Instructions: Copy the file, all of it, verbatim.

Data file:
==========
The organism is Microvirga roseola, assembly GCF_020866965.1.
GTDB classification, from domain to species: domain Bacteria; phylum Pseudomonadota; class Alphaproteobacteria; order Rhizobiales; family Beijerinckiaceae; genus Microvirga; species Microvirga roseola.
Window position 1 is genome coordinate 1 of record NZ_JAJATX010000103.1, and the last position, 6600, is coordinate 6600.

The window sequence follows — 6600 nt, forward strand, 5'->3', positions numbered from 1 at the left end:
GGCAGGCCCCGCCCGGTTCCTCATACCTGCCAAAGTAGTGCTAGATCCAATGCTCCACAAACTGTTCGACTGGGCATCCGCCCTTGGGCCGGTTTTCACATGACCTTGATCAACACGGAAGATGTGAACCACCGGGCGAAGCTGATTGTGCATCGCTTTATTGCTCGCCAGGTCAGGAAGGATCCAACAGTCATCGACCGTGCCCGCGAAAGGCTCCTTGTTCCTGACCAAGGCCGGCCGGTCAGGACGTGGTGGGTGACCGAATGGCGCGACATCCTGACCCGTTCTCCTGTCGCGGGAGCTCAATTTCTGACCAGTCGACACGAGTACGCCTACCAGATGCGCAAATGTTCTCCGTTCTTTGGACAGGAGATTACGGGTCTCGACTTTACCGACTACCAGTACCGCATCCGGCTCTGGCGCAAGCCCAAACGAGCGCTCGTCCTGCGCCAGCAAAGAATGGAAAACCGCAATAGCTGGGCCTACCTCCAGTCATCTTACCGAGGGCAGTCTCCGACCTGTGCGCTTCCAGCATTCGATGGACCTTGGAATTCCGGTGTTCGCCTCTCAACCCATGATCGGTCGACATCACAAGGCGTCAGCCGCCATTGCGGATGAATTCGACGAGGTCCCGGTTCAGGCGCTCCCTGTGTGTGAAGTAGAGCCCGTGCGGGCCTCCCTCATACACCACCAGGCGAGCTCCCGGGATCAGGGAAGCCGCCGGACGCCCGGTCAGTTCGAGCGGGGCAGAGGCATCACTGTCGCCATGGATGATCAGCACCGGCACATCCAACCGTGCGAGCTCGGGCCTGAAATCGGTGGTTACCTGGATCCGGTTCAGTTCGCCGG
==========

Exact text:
The organism is Microvirga roseola, assembly GCF_020866965.1.
GTDB classification, from domain to species: domain Bacteria; phylum Pseudomonadota; class Alphaproteobacteria; order Rhizobiales; family Beijerinckiaceae; genus Microvirga; species Microvirga roseola.
Window position 1 is genome coordinate 1 of record NZ_JAJATX010000103.1, and the last position, 6600, is coordinate 6600.

The window sequence follows — 6600 nt, forward strand, 5'->3', positions numbered from 1 at the left end:
GGCAGGCCCCGCCCGGTTCCTCATACCTGCCAAAGTAGTGCTAGATCCAATGCTCCACAAACTGTTCGACTGGGCATCCGCCCTTGGGCCGGTTTTCACATGACCTTGATCAACACGGAAGATGTGAACCACCGGGCGAAGCTGATTGTGCATCGCTTTATTGCTCGCCAGGTCAGGAAGGATCCAACAGTCATCGACCGTGCCCGCGAAAGGCTCCTTGTTCCTGACCAAGGCCGGCCGGTCAGGACGTGGTGGGTGACCGAATGGCGCGACATCCTGACCCGTTCTCCTGTCGCGGGAGCTCAATTTCTGACCAGTCGACACGAGTACGCCTACCAGATGCGCAAATGTTCTCCGTTCTTTGGACAGGAGATTACGGGTCTCGACTTTACCGACTACCAGTACCGCATCCGGCTCTGGCGCAAGCCCAAACGAGCGCTCGTCCTGCGCCAGCAAAGAATGGAAAACCGCAATAGCTGGGCCTACCTCCAGTCATCTTACCGAGGGCAGTCTCCGACCTGTGCGCTTCCAGCATTCGATGGACCTTGGAATTCCGGTGTTCGCCTCTCAACCCATGATCGGTCGACATCACAAGGCGTCAGCCGCCATTGCGGATGAATTCGACGAGGTCCCGGTTCAGGCGCTCCCTGTGTGTGAAGTAGAGCCCGTGCGGGCCTCCCTCATACACCACCAGGCGAGCTCCCGGGATCAGGGAAGCCGCCGGACGCCCGGTCAGTTCGAGCGGGGCAGAGGCATCACTGTCGCCATGGATGATCAGCACCGGCACATCCAACCGTGCGAGCTCGGGCCTGAAATCGGTGGTTACCTGGATCCGGTTCAGTTCGCCGG